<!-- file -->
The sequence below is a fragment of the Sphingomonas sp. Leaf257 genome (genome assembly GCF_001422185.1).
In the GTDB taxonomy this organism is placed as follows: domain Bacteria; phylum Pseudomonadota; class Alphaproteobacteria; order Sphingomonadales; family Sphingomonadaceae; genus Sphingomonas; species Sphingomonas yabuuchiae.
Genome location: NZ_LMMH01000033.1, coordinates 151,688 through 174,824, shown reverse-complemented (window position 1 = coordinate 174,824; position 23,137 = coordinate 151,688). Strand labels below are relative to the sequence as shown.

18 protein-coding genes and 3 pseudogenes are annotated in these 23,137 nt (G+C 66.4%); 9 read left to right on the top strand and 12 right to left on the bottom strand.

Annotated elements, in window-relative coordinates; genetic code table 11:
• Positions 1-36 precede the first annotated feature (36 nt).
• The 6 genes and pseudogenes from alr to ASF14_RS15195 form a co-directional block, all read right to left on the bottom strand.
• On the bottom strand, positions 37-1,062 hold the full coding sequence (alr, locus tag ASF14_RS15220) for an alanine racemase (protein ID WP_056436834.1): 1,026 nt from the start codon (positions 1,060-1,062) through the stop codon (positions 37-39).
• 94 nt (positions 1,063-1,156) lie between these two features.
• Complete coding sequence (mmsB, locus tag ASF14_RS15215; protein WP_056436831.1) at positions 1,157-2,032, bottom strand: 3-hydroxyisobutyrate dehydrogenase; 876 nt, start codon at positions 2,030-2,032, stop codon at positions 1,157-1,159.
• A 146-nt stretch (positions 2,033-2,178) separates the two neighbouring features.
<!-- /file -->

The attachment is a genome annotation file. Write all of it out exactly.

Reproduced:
The sequence below is a fragment of the Sphingomonas sp. Leaf257 genome (genome assembly GCF_001422185.1).
In the GTDB taxonomy this organism is placed as follows: domain Bacteria; phylum Pseudomonadota; class Alphaproteobacteria; order Sphingomonadales; family Sphingomonadaceae; genus Sphingomonas; species Sphingomonas yabuuchiae.
Genome location: NZ_LMMH01000033.1, coordinates 151,688 through 174,824, shown reverse-complemented (window position 1 = coordinate 174,824; position 23,137 = coordinate 151,688). Strand labels below are relative to the sequence as shown.

18 protein-coding genes and 3 pseudogenes are annotated in these 23,137 nt (G+C 66.4%); 9 read left to right on the top strand and 12 right to left on the bottom strand.

Annotated elements, in window-relative coordinates; genetic code table 11:
• Positions 1-36 precede the first annotated feature (36 nt).
• The 6 genes and pseudogenes from alr to ASF14_RS15195 form a co-directional block, all read right to left on the bottom strand.
• On the bottom strand, positions 37-1,062 hold the full coding sequence (alr, locus tag ASF14_RS15220) for an alanine racemase (protein ID WP_056436834.1): 1,026 nt from the start codon (positions 1,060-1,062) through the stop codon (positions 37-39).
• 94 nt (positions 1,063-1,156) lie between these two features.
• Complete coding sequence (mmsB, locus tag ASF14_RS15215; protein WP_056436831.1) at positions 1,157-2,032, bottom strand: 3-hydroxyisobutyrate dehydrogenase; 876 nt, start codon at positions 2,030-2,032, stop codon at positions 1,157-1,159.
• A 146-nt stretch (positions 2,033-2,178) separates the two neighbouring features.